Jessica Stillman shares the key points of perspective shifting in this highly recommended read on creativity.
To prompt yourself to tell a story of how things are changing, you can start by asking questions like these:
- How is the game changing in my industry, or in the way customers are trying to satisfy their needs? How will companies be forced to play the game differently in the future?
- What new "ways to play" are being introduced by technology?
- How are peers of my company (or industry) starting to experiment with those new ways to play? Are new competitors emerging?
Influential Dialogue = Good Strategy Making
Individuals or teams who are hesitant to embrace a new approach are often concerned about the risks or things that are "not fully baked." One way to talk though this is to focus on capabilities becoming available, their value and what happens as they are adopted:
- Technology innovations often introduce new primitives or new foundational capabilities or new power dynamics.
- Different industries experiment (often at different rates) to see if they provide value for their specific use cases.
- Its helpful to look across industries and watch as they go through their respective adoption curves.
Working with your stakeholders - including the skeptics - to create a story that describes your path forward offers an inclusive way to plan and learn together. The more you value communication and welcome concerns and feedback, the more you set the team up for success.
You can take the story telling a step further: Write the story or press release that you want to be able to tell at the end of the project.
Why does this work? Intentional living is a process of creating stories and then living them out. If you can envision and tell those stories, people join forces with you and learn how to make it happen successfully.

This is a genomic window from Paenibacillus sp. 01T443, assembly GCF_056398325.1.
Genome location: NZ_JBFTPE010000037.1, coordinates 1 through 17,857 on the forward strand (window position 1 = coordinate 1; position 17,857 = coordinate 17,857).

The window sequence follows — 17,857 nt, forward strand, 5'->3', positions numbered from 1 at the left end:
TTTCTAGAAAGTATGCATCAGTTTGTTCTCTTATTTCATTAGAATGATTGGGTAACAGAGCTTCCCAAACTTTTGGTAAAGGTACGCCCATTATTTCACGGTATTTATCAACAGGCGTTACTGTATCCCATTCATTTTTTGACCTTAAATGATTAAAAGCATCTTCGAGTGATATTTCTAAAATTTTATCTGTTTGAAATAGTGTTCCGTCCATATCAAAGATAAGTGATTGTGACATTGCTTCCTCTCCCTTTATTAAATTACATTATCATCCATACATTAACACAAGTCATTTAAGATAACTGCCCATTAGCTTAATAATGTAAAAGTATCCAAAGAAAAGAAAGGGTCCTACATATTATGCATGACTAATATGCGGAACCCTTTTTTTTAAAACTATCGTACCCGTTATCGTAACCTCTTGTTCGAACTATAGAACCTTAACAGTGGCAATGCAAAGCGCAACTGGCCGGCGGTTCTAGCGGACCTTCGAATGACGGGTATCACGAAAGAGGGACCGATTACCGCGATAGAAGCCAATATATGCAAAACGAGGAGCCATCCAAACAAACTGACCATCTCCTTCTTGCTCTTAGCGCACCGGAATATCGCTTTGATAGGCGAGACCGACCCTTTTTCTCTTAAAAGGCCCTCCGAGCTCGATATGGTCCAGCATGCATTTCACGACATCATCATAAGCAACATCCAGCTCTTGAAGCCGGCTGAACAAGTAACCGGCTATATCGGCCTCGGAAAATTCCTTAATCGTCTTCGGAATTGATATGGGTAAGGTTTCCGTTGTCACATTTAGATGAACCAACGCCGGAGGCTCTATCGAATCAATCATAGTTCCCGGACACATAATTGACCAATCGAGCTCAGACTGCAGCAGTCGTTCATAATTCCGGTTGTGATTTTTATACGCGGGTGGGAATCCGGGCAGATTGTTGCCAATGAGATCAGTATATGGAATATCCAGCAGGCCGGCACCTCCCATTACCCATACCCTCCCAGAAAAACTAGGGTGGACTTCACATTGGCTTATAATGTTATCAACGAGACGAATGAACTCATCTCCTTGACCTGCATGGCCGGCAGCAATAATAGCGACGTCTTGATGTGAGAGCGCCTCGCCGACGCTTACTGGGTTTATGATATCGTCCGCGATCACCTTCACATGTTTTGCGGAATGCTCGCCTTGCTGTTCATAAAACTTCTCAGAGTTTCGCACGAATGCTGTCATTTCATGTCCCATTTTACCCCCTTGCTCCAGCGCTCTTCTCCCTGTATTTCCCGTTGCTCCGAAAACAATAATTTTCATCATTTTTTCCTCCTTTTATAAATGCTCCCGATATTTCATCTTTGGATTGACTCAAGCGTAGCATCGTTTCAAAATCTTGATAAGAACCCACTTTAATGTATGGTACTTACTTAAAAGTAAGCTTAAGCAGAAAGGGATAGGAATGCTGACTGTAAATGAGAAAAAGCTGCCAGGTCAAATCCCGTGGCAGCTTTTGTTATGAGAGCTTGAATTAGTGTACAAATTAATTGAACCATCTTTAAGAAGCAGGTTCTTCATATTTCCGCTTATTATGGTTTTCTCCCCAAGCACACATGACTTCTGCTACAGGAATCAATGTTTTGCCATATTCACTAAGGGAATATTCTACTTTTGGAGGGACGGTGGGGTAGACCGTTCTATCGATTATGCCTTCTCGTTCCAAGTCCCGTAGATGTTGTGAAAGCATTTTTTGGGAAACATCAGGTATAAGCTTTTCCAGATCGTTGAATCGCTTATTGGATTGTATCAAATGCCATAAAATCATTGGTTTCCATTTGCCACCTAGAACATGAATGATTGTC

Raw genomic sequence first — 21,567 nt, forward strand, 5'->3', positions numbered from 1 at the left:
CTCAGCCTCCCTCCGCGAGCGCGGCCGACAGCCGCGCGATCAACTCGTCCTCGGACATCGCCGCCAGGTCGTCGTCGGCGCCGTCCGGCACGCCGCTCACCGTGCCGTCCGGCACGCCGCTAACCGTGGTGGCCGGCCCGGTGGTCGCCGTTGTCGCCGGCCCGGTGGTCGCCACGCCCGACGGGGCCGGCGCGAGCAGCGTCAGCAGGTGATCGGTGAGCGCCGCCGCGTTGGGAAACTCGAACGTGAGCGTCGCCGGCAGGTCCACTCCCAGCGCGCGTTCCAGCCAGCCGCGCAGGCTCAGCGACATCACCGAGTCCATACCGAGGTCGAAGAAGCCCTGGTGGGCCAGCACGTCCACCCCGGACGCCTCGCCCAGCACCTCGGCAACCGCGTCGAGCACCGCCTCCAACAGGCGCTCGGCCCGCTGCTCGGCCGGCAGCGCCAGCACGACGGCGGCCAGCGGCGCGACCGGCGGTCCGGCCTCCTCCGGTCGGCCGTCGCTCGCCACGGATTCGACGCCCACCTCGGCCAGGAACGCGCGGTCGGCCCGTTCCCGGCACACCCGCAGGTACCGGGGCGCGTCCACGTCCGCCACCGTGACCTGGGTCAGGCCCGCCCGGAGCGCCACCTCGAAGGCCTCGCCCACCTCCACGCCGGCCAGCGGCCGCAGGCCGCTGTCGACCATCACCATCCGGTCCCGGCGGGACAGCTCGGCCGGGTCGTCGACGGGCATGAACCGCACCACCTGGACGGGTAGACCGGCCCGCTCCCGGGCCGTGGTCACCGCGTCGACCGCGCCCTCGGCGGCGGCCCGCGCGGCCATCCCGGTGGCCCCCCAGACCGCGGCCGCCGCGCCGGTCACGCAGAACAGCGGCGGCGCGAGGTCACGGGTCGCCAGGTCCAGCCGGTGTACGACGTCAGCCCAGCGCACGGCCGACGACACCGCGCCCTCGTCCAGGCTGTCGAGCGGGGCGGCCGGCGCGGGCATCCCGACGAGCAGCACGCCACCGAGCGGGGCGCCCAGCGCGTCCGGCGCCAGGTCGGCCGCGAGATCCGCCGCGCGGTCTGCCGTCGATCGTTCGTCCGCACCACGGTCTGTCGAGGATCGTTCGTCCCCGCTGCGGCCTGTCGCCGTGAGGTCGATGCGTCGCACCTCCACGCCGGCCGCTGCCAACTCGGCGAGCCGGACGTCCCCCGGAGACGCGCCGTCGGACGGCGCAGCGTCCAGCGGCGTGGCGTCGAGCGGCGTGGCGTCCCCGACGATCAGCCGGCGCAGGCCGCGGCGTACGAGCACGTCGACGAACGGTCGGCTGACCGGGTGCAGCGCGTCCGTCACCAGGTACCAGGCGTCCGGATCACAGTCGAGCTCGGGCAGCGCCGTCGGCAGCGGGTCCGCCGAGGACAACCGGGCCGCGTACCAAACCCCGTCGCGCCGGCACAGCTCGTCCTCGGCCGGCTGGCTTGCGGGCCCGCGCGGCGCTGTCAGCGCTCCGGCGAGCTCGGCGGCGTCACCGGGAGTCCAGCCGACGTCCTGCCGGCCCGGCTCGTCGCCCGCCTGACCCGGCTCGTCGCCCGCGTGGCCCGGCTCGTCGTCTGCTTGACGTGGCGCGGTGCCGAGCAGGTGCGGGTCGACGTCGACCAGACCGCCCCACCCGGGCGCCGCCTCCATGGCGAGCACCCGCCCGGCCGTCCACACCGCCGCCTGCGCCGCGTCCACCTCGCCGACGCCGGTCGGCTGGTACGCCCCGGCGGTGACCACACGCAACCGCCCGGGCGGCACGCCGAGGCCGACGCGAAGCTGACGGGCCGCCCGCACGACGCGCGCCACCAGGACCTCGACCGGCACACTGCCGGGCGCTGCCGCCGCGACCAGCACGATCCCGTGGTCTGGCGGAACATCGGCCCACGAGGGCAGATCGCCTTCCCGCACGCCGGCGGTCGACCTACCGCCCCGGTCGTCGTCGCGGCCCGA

I continue to be amazed at just how much of the biodiversity of this planet remains undocumented and undiscovered.
Just a couple additional examples and reads I came across this week:
- Alexander Semenov Has dedicated his life to photographing - often for the first time - the stunning and bizarre beauty of cold water invertebrates.
- Up to 40% of this family of bat species may be still unidentified.
When reading natural histories of species, I’m often surprised by how often I encounter frank admissions that “nothing is known” about nesting or feeding behaviors of relatively common species - or how often the known behaviors are based on 1-2 observations from decades ago.
The Blue Gray Gnatcatcher - a new spring arrival in the photo above - is an example. According to the Birds of the World (the definitive collection of information on bird species), little is known about its migratory behaviors. Seven subspecies have been proposed, but some need verification.
So much remains to be learned and discovered. And the exciting part is that now there are more opportunities than ever to get involved and contribute to knowledge of our biodiversity. eBird.org and iNaturalist are a couple of great starting points. For more ideas visit https://www.citizenscience.gov/
Its that time again. Things are growing. The lawn is awakening. This article caught my eye because we've always allowed and encouraged clover in our yard. The bees love it, and it turns out clover has a lot of other benefits as well.
Opinions mine. Not financial advice. I may hold assets discussed.